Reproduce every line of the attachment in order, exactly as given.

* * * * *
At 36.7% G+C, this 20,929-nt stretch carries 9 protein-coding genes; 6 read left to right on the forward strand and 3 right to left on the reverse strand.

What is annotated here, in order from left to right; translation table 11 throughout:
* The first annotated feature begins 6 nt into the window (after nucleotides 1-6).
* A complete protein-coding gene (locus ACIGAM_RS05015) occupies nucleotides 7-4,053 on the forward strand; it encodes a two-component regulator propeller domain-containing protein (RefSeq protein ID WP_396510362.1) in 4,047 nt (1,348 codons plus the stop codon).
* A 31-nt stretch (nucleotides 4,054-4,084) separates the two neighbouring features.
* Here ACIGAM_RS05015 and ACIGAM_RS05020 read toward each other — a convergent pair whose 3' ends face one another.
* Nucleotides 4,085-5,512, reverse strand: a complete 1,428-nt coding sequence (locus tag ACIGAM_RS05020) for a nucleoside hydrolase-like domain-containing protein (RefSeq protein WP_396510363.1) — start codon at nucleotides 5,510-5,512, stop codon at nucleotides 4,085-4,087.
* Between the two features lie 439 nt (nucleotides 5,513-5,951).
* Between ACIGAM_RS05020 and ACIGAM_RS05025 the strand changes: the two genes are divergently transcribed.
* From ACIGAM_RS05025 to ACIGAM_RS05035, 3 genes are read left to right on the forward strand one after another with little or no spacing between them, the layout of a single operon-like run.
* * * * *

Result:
At 36.7% G+C, this 20,929-nt stretch carries 9 protein-coding genes; 6 read left to right on the forward strand and 3 right to left on the reverse strand.

What is annotated here, in order from left to right; translation table 11 throughout:
* The first annotated feature begins 6 nt into the window (after nucleotides 1-6).
* A complete protein-coding gene (locus ACIGAM_RS05015) occupies nucleotides 7-4,053 on the forward strand; it encodes a two-component regulator propeller domain-containing protein (RefSeq protein ID WP_396510362.1) in 4,047 nt (1,348 codons plus the stop codon).
* A 31-nt stretch (nucleotides 4,054-4,084) separates the two neighbouring features.
* Here ACIGAM_RS05015 and ACIGAM_RS05020 read toward each other — a convergent pair whose 3' ends face one another.
* Nucleotides 4,085-5,512, reverse strand: a complete 1,428-nt coding sequence (locus tag ACIGAM_RS05020) for a nucleoside hydrolase-like domain-containing protein (RefSeq protein WP_396510363.1) — start codon at nucleotides 5,510-5,512, stop codon at nucleotides 4,085-4,087.
* Between the two features lie 439 nt (nucleotides 5,513-5,951).
* Between ACIGAM_RS05020 and ACIGAM_RS05025 the strand changes: the two genes are divergently transcribed.
* From ACIGAM_RS05025 to ACIGAM_RS05035, 3 genes are read left to right on the forward strand one after another with little or no spacing between them, the layout of a single operon-like run.